"I appealed to him. I don't remember now what I said, but I do recollect I might as well have talked to stone.

"What I endured during the time which followed, I could not describe, were I to talk for ever. Till a man in extremity tries to raise money, he never understands the difficulty of doing so. I had been short of money every hour since I first engaged in business, and yet I never comprehended the meaning of a dead-lock till then.

"One day, in the City, when I was almost mad with anxiety, I met Mr. Elmsdale.

"'Shall you be ready for me, Harringford?' he asked.

"'I do not know—I hope so,' I answered.

"'Well, remember, if you are not prepared with the money, I shall be prepared to act,' he said, with an evil smile.

"As I walked home that evening, an idea flashed into my mind. I had tried all honest means of raising the money; I would try dishonest. My credit was good. I had large transactions with first-rate houses. I was in the habit of discounting largely, and I—well, I signed names to paper that I ought not to have done. I had the bills put through. I had four months and three days in which to turn round, and I might, by that time, be able to raise sufficient to retire the acceptances.

"In the meantime, I could face Mr. Elmsdale, and so I wrote, appointing an evening when I would call with the money, and take his release for all claims upon me.

"When I arrived at River Hall he had all the necessary documents ready, but refused to give them up in exchange for my cheque.

"He could not trust me, he said, and he had, moreover, no banking account. If I liked to bring the amount in notes, well and good; if not, he would instruct his solicitors.

"The next day I had important business to attend to, so a stormy interview ended in my writing 'pay cash' on the cheque, and his consenting to take it to my bankers himself.

"My business on the following day, which happened to be out of town, detained me much longer than I anticipated, and it was late before I could reach River Hall. Late though it was, however, I determined to go after my papers. I held Mr. Elmsdale's receipt for the cheque, certainly; but I knew I had not an hour to lose in putting matters in train for another loan, if I was to retire the forged acceptances. By experience, I knew how the months slipped away when money had to be provided at the end of them, and I was feverishly anxious to hold my leases and title-deeds once more.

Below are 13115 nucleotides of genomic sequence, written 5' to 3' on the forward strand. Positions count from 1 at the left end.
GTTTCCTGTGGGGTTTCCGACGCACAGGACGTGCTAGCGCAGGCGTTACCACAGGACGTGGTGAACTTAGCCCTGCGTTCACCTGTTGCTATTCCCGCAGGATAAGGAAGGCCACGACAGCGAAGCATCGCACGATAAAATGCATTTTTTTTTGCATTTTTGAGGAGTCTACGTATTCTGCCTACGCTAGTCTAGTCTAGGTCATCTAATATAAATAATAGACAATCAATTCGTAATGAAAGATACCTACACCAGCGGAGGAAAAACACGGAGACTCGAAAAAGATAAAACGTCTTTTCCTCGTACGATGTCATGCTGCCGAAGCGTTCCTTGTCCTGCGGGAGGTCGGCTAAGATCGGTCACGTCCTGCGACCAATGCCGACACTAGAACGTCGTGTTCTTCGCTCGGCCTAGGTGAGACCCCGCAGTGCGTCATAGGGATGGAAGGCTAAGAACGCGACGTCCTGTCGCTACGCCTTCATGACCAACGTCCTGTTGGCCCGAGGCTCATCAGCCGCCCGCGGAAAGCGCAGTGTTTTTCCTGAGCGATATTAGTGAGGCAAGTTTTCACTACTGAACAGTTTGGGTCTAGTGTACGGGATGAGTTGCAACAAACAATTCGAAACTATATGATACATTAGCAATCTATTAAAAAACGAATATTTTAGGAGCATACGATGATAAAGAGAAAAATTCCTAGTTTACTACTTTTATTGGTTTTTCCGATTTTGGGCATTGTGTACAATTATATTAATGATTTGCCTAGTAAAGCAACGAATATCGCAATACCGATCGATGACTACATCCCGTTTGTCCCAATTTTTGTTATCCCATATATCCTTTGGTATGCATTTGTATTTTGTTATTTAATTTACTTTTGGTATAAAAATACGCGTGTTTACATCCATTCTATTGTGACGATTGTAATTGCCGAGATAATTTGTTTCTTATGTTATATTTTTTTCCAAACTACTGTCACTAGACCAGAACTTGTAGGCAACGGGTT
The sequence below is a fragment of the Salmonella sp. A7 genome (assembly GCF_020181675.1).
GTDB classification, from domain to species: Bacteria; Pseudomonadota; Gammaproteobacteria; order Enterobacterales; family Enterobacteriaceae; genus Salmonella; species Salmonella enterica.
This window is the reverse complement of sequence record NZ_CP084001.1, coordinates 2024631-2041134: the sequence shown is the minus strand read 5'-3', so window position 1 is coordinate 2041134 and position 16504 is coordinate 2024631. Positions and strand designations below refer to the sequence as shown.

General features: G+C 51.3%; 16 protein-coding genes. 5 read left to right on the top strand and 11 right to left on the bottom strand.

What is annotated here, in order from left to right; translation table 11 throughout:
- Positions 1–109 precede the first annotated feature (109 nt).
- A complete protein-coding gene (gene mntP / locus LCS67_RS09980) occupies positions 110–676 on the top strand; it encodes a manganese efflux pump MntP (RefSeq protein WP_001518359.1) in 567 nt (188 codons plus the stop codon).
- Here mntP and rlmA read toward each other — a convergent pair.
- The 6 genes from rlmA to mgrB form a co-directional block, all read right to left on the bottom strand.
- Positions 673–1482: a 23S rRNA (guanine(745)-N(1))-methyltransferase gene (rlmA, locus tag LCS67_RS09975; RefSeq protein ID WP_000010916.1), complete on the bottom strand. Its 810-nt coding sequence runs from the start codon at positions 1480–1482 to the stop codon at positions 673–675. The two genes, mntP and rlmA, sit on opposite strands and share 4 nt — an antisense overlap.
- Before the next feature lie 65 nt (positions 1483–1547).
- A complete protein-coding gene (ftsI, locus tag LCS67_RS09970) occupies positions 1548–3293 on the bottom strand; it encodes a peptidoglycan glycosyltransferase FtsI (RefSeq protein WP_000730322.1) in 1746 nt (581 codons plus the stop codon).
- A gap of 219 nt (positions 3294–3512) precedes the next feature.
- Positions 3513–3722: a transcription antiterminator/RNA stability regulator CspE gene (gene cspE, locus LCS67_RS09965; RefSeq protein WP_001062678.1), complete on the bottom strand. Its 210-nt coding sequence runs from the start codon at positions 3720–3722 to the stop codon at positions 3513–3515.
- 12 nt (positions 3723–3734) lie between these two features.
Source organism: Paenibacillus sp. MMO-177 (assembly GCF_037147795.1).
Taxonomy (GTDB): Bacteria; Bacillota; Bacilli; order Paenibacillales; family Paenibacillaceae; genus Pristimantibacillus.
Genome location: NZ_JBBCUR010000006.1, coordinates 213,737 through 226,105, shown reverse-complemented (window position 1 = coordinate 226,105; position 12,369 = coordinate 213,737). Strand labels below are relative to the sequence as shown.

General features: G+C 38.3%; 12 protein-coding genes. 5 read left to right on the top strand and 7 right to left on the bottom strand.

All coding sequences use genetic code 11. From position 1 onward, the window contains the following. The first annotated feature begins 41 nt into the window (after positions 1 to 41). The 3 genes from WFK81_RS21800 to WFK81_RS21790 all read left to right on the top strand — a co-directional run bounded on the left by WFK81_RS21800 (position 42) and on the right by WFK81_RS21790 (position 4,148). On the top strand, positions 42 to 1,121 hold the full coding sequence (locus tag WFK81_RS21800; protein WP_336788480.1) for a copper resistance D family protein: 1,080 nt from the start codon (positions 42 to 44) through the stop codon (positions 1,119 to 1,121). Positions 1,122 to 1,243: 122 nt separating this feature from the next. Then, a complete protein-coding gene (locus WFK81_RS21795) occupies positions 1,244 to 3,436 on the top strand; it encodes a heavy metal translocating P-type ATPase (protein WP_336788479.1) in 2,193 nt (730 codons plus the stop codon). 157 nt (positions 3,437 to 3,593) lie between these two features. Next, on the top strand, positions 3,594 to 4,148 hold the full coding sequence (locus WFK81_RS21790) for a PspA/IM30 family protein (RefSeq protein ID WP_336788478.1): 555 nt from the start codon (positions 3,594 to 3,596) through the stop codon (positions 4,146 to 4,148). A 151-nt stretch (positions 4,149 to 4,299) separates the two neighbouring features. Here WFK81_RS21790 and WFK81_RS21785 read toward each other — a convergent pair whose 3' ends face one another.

"I arrived at the door leading to the library. Mr. Elmsdale opened it as wide as the chain would permit, and asked who was there. I told him, and, grumbling a little at the unconscionable hour at which I had elected to pay my visit, he admitted me.

"He was out of temper. He had hoped and expected, I knew, to find payment of the cheque refused, and he could not submit with equanimity to seeing me slip out of his hands.

"Evidently, he did not expect me to come that night, for his table was strewed with deeds and notes, which he had been reckoning up, no doubt, as a miser counts his gold.

"A pair of pistols lay beside his desk—close to my hand, as I took the seat he indicated.

"We talked long and bitterly. It does not matter now what he said or I said. We fenced round and about a quarrel during the whole interview. I was meek, because I wanted him to let me have part of the money at all events on loan again; and he was blatant and insolent because he fancied I cringed to him—and I did cringe.

"I prayed for help that night from Man as I have never since prayed for help from God.

"You are still young, Mr. Patterson, and life, as yet, is new to you, or else I would ask whether, in going into an entirely strange office, you have not, if agitated in mind, picked up from the table a letter or card, and kept twisting it about, utterly unconscious for the time being of the social solecism you were committing.

"In precisely the same spirit—God is my witness, as I am a dying man, with no object to serve in speaking falsehoods—while we talked, I took up one of the pistols and commenced handling it.

"'Take care,' he said; 'that is loaded'; hearing which I laid it down again.

"For a time we went on talking; he trying to ascertain how I had obtained the money, I striving to mislead him.

"'Come, Mr. Elmsdale,' I remarked at last, 'you see I have been able to raise the money; now be friendly, and consent to advance me a few thousands, at a fair rate, on a property I am negotiating for. There is no occasion, surely, for us to quarrel, after all the years we have done business together. Say you will give me a helping-hand once more, and—'

"Then he interrupted me, and swore, with a great oath, he would never have another transaction with me.

"'Though you have paid me,' he said, 'I know you are hopelessly insolvent. I cannot tell where or how you have managed to raise that money, but certain am I it has been by deceiving some one; and so sure as I stand here I will know all about the transaction within a month.'

"While we talked, he had been, at intervals, passing to and from his strong room, putting away the notes and papers previously lying about on the table; and, as he made this last observation, he was standing just within the door, placing something on the shelf.

"'It is of no use talking to me any more,' he went on. 'If you talked from now to eternity you could not alter my decision. There are your deeds; take them, and never let me see you in my house again.'

"He came out of the darkness into the light at that moment, looking burly, and insolent, and braggart, as was his wont.